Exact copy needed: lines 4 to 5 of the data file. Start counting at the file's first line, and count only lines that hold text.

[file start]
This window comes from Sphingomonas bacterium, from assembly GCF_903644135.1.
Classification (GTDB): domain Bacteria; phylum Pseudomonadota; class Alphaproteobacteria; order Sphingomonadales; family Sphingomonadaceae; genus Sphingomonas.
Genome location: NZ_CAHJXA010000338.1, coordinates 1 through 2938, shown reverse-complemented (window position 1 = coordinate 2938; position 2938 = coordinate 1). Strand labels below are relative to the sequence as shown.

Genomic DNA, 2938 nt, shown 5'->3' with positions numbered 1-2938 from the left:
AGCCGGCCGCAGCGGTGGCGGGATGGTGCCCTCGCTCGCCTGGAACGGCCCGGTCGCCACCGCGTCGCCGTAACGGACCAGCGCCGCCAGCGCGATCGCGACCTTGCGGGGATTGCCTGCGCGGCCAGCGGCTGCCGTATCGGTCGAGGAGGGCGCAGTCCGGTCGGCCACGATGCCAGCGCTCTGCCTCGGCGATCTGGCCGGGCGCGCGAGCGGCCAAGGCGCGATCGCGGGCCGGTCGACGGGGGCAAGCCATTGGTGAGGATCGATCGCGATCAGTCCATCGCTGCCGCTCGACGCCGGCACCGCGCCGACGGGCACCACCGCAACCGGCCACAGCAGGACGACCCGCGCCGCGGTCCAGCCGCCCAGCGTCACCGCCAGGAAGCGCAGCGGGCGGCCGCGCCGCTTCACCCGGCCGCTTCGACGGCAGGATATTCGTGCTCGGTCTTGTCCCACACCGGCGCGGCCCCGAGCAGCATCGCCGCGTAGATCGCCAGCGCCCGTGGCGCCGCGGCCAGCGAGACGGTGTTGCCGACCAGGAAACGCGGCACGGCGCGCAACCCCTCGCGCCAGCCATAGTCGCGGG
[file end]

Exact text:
Genomic DNA, 2938 nt, shown 5'->3' with positions numbered 1-2938 from the left:
AGCCGGCCGCAGCGGTGGCGGGATGGTGCCCTCGCTCGCCTGGAACGGCCCGGTCGCCACCGCGTCGCCGTAACGGACCAGCGCCGCCAGCGCGATCGCGACCTTGCGGGGATTGCCTGCGCGGCCAGCGGCTGCCGTATCGGTCGAGGAGGGCGCAGTCCGGTCGGCCACGATGCCAGCGCTCTGCCTCGGCGATCTGGCCGGGCGCGCGAGCGGCCAAGGCGCGATCGCGGGCCGGTCGACGGGGGCAAGCCATTGGTGAGGATCGATCGCGATCAGTCCATCGCTGCCGCTCGACGCCGGCACCGCGCCGACGGGCACCACCGCAACCGGCCACAGCAGGACGACCCGCGCCGCGGTCCAGCCGCCCAGCGTCACCGCCAGGAAGCGCAGCGGGCGGCCGCGCCGCTTCACCCGGCCGCTTCGACGGCAGGATATTCGTGCTCGGTCTTGTCCCACACCGGCGCGGCCCCGAGCAGCATCGCCGCGTAGATCGCCAGCGCCCGTGGCGCCGCGGCCAGCGAGACGGTGTTGCCGACCAGGAAACGCGGCACGGCGCGCAACCCCTCGCGCCAGCCATAGTCGCGGG